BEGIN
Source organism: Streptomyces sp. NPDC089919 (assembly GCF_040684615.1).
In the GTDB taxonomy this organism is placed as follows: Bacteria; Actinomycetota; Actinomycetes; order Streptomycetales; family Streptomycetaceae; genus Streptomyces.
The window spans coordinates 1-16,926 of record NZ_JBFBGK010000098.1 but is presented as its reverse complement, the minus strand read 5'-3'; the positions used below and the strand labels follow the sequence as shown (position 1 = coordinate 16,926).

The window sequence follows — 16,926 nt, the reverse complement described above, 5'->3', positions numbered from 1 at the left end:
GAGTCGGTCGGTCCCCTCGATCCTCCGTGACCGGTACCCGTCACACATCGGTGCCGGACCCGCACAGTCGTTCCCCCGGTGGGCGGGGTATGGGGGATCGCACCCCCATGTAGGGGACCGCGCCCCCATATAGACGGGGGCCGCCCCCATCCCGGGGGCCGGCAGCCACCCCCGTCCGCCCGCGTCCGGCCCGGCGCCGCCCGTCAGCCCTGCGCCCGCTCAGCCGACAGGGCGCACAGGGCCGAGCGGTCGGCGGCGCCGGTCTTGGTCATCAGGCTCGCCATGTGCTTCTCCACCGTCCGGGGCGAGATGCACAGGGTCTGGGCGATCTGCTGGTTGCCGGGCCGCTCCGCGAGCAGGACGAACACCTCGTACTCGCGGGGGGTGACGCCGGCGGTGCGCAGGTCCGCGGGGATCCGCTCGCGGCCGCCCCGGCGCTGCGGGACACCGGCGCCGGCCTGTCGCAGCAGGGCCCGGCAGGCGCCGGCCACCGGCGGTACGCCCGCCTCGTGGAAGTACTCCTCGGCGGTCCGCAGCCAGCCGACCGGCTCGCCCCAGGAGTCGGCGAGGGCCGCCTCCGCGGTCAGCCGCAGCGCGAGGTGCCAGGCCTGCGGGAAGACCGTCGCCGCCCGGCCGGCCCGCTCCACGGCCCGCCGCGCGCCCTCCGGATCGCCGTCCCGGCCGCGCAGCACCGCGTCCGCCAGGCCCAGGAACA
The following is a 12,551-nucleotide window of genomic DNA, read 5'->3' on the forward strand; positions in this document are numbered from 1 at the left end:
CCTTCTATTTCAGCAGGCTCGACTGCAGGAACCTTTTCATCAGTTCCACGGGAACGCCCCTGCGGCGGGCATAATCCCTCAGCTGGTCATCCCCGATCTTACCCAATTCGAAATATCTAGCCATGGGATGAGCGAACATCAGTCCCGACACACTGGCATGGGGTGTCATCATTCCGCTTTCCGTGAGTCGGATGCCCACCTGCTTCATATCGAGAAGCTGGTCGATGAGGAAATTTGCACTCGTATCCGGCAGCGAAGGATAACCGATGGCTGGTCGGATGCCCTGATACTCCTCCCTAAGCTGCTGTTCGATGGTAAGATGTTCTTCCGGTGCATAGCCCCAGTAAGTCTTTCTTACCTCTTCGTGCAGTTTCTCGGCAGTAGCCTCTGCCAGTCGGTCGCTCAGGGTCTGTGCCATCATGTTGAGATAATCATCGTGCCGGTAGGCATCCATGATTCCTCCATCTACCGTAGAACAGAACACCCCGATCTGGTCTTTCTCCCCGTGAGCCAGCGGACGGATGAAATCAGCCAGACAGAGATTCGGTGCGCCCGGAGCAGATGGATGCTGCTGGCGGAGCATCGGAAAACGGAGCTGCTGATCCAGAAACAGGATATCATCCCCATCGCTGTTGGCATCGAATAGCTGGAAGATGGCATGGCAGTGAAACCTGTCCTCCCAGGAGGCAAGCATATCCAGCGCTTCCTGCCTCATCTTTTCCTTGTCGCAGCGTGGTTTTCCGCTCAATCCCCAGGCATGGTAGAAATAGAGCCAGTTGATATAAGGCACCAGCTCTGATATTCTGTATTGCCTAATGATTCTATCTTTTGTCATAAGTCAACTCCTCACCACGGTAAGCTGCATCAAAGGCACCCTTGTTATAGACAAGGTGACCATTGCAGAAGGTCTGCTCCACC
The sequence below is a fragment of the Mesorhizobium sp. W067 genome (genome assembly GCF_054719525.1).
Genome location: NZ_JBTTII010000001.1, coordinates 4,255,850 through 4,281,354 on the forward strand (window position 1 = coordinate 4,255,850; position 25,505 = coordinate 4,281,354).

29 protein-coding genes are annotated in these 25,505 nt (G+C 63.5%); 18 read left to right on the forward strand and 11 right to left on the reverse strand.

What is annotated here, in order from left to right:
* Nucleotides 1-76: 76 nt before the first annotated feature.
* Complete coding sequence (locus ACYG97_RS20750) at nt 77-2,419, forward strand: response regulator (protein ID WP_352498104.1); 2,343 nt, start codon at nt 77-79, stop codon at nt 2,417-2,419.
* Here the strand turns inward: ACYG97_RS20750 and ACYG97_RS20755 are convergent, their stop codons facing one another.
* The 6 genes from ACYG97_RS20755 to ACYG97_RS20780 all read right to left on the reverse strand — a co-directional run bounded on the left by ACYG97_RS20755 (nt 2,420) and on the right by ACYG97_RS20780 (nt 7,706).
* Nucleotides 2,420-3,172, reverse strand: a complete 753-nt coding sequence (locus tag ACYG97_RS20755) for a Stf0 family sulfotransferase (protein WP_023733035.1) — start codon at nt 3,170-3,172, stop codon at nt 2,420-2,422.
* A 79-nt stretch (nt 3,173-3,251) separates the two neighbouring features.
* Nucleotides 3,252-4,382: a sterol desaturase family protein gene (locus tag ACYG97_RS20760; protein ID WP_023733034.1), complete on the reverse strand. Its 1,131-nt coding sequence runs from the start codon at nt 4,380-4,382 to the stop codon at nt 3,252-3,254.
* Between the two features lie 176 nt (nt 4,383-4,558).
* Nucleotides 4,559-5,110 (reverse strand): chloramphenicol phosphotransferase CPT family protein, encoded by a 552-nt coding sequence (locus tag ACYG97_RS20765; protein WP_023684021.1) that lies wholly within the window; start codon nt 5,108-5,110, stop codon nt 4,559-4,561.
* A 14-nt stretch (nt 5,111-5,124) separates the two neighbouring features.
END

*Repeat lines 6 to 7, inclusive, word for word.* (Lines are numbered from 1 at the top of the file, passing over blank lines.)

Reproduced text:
The following is a 12,551-nucleotide window of genomic DNA, read 5'->3' on the forward strand; positions in this document are numbered from 1 at the left end:
CCTTCTATTTCAGCAGGCTCGACTGCAGGAACCTTTTCATCAGTTCCACGGGAACGCCCCTGCGGCGGGCATAATCCCTCAGCTGGTCATCCCCGATCTTACCCAATTCGAAATATCTAGCCATGGGATGAGCGAACATCAGTCCCGACACACTGGCATGGGGTGTCATCATTCCGCTTTCCGTGAGTCGGATGCCCACCTGCTTCATATCGAGAAGCTGGTCGATGAGGAAATTTGCACTCGTATCCGGCAGCGAAGGATAACCGATGGCTGGTCGGATGCCCTGATACTCCTCCCTAAGCTGCTGTTCGATGGTAAGATGTTCTTCCGGTGCATAGCCCCAGTAAGTCTTTCTTACCTCTTCGTGCAGTTTCTCGGCAGTAGCCTCTGCCAGTCGGTCGCTCAGGGTCTGTGCCATCATGTTGAGATAATCATCGTGCCGGTAGGCATCCATGATTCCTCCATCTACCGTAGAACAGAACACCCCGATCTGGTCTTTCTCCCCGTGAGCCAGCGGACGGATGAAATCAGCCAGACAGAGATTCGGTGCGCCCGGAGCAGATGGATGCTGCTGGCGGAGCATCGGAAAACGGAGCTGCTGATCCAGAAACAGGATATCATCCCCATCGCTGTTGGCATCGAATAGCTGGAAGATGGCATGGCAGTGAAACCTGTCCTCCCAGGAGGCAAGCATATCCAGCGCTTCCTGCCTCATCTTTTCCTTGTCGCAGCGTGGTTTTCCGCTCAATCCCCAGGCATGGTAGAAATAGAGCCAGTTGATATAAGGCACCAGCTCTGATATTCTGTATTGCCTAATGATTCTATCTTTTGTCATAAGTCAACTCCTCACCACGGTAAGCTGCATCAAAGGCACCCTTGTTATAGACAAGGTGACCATTGCAGAAGGTCTGCTCCACC